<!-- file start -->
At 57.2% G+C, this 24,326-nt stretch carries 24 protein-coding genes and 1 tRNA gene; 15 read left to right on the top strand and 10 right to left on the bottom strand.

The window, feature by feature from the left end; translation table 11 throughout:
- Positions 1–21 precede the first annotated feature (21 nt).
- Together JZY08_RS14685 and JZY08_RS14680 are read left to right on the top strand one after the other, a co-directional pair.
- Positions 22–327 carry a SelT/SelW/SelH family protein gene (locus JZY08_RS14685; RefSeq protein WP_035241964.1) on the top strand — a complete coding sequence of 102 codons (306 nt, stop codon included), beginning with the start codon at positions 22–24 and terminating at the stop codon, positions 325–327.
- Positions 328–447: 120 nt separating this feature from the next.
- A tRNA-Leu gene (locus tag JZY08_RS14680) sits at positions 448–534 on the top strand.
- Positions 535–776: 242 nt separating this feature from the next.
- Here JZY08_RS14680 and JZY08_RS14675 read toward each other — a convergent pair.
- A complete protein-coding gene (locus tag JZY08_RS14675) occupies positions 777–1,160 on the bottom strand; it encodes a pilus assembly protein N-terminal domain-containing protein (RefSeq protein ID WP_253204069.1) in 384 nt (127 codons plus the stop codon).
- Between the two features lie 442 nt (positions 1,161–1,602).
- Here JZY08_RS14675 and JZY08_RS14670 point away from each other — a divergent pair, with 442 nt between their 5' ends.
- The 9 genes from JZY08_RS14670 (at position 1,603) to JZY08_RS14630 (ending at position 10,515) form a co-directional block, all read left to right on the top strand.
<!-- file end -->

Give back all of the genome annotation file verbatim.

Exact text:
At 57.2% G+C, this 24,326-nt stretch carries 24 protein-coding genes and 1 tRNA gene; 15 read left to right on the top strand and 10 right to left on the bottom strand.

The window, feature by feature from the left end; translation table 11 throughout:
- Positions 1–21 precede the first annotated feature (21 nt).
- Together JZY08_RS14685 and JZY08_RS14680 are read left to right on the top strand one after the other, a co-directional pair.
- Positions 22–327 carry a SelT/SelW/SelH family protein gene (locus JZY08_RS14685; RefSeq protein WP_035241964.1) on the top strand — a complete coding sequence of 102 codons (306 nt, stop codon included), beginning with the start codon at positions 22–24 and terminating at the stop codon, positions 325–327.
- Positions 328–447: 120 nt separating this feature from the next.
- A tRNA-Leu gene (locus tag JZY08_RS14680) sits at positions 448–534 on the top strand.
- Positions 535–776: 242 nt separating this feature from the next.
- Here JZY08_RS14680 and JZY08_RS14675 read toward each other — a convergent pair.
- A complete protein-coding gene (locus tag JZY08_RS14675) occupies positions 777–1,160 on the bottom strand; it encodes a pilus assembly protein N-terminal domain-containing protein (RefSeq protein ID WP_253204069.1) in 384 nt (127 codons plus the stop codon).
- Between the two features lie 442 nt (positions 1,161–1,602).
- Here JZY08_RS14675 and JZY08_RS14670 point away from each other — a divergent pair, with 442 nt between their 5' ends.
- The 9 genes from JZY08_RS14670 (at position 1,603) to JZY08_RS14630 (ending at position 10,515) form a co-directional block, all read left to right on the top strand.